From rising privacy concerns to the inundation of current and future regulations on personally identifiable information, every organization today is affected by privacy. This puts professionals with privacy skills in high demand.
"Whether you're a technology professional, legal professional or in another part of an organization, you work on compliance issues," said Joe Shelley, co-author of IAPP CIPP/US Certified Information Privacy Professional Study Guide, published by Wiley. "This is a really exciting time to get involved in the privacy field."
With so many moving parts, however, practitioners can easily become overwhelmed.
To help professionals understand the privacy landscape and prove they have what it takes to tackle privacy in the digital world, the International Association of Privacy Professionals (IAPP) created the Certified Information Privacy Professional (CIPP) accreditation.
The nonprofit organization offers regional variants of the exam to accommodate varying jurisdictions, the most common being CIPP/E for Europe and CIPP/US for the United States. The CIPP/US certification covers everything from private sector privacy to government privacy, workplace privacy and state privacy.
Here, Shelley and co-author Mike Chapple offer advice to candidates on the CIPP/US exam, including career benefits, how to prepare and how the U.S. exam differs from other regions.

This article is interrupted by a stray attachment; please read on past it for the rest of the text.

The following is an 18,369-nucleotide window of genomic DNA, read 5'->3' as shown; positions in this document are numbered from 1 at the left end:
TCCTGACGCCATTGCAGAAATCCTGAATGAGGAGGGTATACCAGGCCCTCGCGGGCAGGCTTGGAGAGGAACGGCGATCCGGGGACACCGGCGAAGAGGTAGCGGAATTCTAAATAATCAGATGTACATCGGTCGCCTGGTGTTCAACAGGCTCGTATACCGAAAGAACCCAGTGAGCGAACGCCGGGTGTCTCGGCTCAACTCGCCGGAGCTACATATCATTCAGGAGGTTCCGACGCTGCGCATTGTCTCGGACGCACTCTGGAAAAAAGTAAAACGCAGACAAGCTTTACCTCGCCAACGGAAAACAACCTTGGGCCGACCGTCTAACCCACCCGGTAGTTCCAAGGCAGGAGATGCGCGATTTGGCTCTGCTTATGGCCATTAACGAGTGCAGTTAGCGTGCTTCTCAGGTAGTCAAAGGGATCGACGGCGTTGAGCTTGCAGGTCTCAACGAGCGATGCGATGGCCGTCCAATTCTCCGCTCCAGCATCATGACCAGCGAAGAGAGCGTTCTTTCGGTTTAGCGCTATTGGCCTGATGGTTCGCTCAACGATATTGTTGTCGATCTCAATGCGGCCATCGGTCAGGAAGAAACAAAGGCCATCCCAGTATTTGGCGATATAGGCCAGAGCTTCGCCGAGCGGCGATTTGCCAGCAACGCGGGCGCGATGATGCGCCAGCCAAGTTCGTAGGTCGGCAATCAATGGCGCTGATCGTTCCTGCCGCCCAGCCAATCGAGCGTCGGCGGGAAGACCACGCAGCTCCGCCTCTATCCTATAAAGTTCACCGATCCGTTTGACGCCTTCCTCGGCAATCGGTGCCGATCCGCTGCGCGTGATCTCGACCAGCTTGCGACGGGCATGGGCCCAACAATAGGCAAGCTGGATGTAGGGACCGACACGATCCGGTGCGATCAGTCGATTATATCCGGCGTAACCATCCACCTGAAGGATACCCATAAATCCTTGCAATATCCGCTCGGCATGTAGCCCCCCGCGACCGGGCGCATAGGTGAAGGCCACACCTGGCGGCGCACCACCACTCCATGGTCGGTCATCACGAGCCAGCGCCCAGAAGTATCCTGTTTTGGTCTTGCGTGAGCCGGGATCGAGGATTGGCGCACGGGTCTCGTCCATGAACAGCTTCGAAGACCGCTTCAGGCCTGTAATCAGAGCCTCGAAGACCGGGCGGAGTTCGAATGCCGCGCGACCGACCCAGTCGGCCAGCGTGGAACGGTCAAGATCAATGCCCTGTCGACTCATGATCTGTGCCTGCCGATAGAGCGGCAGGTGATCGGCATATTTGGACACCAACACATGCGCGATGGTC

Editor's note: This transcript has been edited for length and clarity.
What are the benefits of CIPP accreditation?
Mike Chapple: Privacy is an incredibly important field, and it's becoming more important as organizations collect more data. From an individual's perspective, CIPP gives you access to an expanding career field. From an employer's perspective, having certified employees increases your credibility with customers and stakeholders. Additionally, it ensures your organization understands its responsibilities and it has the right staff in place to fulfill those responsibilities.
Joe Shelley: The benefit of certification frameworks is they contribute to the professionalization of a growing field. This framework assures employers and certified professionals know there's an agreed-upon set of skills, knowledge and ability that privacy professionals can bring to an organization.
Who is the exam designed for?